Read A Severe Mercy [Sheldon Vaunaken] and The Sign of Four [Sir Arthur Conan Doyle]

I took my first solo-road trip and went to Portland for a few days, which included a fabulous visit to Powell's. I also got to catch up with my good friend Maia, whom I met studying in Oxford.

Went to the Cinema twice. Once to see The Artist on a date with Charlli:
 and The Hunger Games with Josiah

 Visited IKEA for the first time as an adult. 
Completed a project with the spoils of the IKEA visit:

Got to get all dolled up for both the CCA Auction
 and a wedding.
Plus my trip to the MAC counter with Christine.
[I still absolutely love playing dress up!]

Checked my inbox and mailbox obsessively for news from Oxford

Stayed over with my sister and her family for a night, where I enjoyed Ross's fabulous steak and re-watching the Downton Abbey Christmas special [sigh =].

Sent my good friend Lois off to England with a fabulous double-header of great period dramas.

Had a Packer-Surface girl date in the sun this Saturday. We walked all around Juanita Bay and got to see a bald eagle.

Also went on an amazing Seattle date with my aunt Kristina.

Worked more shifts to make some extra $$

Got to introduce Stephanie H. to Sherlock (BBC).

Phone chats with my friends from far-away, like Beks and Kristina D.

* * * * *

"Let me explain. No there's too much. Let me sum up."
Overall, I had a marvelous time off. I read leisurely, spent lots of time with some of my favorite people, went on a few adventures, tried new things, had my patience stretched (in regards to Oxford), shed a few beautiful tears, laughed more than I cried, wrote a surprising amount, filled my journal with tons of quotes, survived the Ides of March, missed London a lot, sent and received letters, re-focused for the near future, and learned to choose peace + trust even more.

Ahh... goodbye Spring break, hello Spring quarter.
[photo-credit: Sarah]

Friday, March 23, 2012

Just realized that all my Spring classes are in the oldest and, in my opinion, most beautiful part of campus. The cherry trees may distract me... but that's ok.

What a fabulous way to end my UW career? =')
So happy that I finished a project today I've been had planned for a while.
My bedroom needed a few extra touches and now, thanks to my older brother, they have finally been added!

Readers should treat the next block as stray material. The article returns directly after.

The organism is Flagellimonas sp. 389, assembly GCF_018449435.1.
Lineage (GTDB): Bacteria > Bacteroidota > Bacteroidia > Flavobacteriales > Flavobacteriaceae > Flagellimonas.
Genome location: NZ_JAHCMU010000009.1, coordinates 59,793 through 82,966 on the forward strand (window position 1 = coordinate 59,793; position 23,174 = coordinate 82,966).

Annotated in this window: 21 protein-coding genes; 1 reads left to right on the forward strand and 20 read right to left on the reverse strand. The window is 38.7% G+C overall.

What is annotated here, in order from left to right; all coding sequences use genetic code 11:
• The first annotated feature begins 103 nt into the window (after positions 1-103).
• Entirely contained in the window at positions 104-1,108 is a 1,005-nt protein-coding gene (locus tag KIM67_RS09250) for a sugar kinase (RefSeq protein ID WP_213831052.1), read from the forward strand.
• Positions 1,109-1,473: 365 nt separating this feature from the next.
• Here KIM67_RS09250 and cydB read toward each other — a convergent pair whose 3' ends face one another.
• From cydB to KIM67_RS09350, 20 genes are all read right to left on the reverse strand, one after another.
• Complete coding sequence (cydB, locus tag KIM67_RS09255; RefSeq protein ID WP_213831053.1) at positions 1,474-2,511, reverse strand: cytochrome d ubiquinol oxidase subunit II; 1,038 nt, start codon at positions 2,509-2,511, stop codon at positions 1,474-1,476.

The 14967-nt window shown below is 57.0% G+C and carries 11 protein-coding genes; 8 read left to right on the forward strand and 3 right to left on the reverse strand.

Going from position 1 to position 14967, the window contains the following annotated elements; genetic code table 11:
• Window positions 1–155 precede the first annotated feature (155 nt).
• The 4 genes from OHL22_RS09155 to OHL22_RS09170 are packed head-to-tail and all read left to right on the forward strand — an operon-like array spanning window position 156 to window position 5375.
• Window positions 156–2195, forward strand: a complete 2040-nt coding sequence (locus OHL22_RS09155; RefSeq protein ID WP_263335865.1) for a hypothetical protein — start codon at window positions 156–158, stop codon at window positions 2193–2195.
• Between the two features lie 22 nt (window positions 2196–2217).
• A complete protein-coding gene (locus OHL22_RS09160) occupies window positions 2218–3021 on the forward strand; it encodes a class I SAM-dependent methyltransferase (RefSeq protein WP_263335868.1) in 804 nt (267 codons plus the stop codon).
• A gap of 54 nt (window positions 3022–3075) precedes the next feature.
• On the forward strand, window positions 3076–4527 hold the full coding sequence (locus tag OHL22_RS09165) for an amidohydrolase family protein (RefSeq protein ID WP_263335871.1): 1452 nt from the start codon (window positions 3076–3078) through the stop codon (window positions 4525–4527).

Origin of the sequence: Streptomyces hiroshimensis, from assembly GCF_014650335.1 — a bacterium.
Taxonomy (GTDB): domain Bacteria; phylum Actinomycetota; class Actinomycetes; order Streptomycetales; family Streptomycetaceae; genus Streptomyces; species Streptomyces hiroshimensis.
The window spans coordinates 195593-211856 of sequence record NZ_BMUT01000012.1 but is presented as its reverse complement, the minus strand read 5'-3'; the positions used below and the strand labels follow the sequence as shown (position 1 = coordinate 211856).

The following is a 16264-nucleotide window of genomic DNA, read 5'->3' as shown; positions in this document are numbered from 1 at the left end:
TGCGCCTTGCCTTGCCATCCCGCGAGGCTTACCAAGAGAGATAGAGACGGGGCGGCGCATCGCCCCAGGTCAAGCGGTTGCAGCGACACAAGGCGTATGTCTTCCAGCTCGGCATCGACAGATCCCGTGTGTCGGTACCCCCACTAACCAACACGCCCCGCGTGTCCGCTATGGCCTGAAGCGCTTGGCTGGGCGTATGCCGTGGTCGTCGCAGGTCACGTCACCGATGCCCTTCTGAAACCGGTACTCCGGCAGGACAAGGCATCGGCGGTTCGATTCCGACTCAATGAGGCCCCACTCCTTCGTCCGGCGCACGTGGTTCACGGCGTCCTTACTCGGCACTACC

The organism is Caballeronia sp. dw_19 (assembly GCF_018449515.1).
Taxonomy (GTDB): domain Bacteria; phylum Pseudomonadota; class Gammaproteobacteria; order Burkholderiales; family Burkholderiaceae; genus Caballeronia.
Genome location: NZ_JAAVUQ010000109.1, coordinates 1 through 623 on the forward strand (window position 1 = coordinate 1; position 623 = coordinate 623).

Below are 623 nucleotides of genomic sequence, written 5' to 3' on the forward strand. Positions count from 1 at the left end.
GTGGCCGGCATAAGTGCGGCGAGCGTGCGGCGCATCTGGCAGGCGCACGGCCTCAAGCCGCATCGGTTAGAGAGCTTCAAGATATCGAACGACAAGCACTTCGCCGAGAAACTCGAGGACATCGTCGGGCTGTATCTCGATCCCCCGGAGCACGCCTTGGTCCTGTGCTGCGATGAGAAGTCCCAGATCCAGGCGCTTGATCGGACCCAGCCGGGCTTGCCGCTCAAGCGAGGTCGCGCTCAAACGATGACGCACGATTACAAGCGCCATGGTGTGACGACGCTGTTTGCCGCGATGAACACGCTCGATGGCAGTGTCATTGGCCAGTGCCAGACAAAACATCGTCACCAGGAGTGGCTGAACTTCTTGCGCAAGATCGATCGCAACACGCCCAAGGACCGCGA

As you can see, the walls were pretty bare. But thanks to some hooks I've been meaning to hang for over a year and my trip to IKEA last weekend, I now have some fun details above my bed =)

I like it.

Thursday, March 22, 2012

Happy Hunger Games!


I'm so excited, I'm having a hard time concentrating!!


Just debating dressing up or not...


Or maybe, the degree to which I'll dress up. Hmmmm.


Either way... "It's a big, big, big, big day!"
And I'm so glad its finally here!

Yesterday, I went ring shopping.
Haha... no really, I did. Just not because I'm actually in the market for a ring.
Last night I had the most fabulous date with my Aunt, who works for a jewelry boutique specializing in vintage pieces. So last night, her job was to do some recon on the competition and I was kind of the front for the recon. We went to several lovely places last night. I really liked Isadora (just up from Pike's Place). I got to try on a garnet ring there from the 1830's. The Bronte siblings were running around the Haworth moors and collaborating on fantasy pieces in the 1830's. Woah!
For dinner, we headed just around the corner for happy hour at Cafe Compagne--fabulous! After a delightful and leisurely meal, we settled down at the Georgian with a pot of cherry-rose, mint tea. What marvelous food and conversation! So grateful for Kristina and our relationship!!
Just got blessed again.
Its when He takes care of the littlest things I have to stop and ask myself, "Why do I worry when He ALWAYS provides?"

Tuesday, March 20, 2012

Had so much fun today!
I got to go with a co-worker to get make-overs at the MAC counter =)
We had such a blast and, of course, now I want to buy a bunch of make-up.

The artist used this fabulous color on my eyes:
Its a pinkish-purpley color with hints of copper that is pretty amazing!

She tried the color on the left first: Nicki Minaj Viva Glam.
Woah! Bright, Barbie, hot-pink. It was fun, but a bit too fun for me.
I opted for something a bit more subtle, i.e. the one on the left (Viva Glam V)
My friend surprised me by buying the lipstick for me! So blessed.

She also introduced me to a new favorite hangout - Munchbar.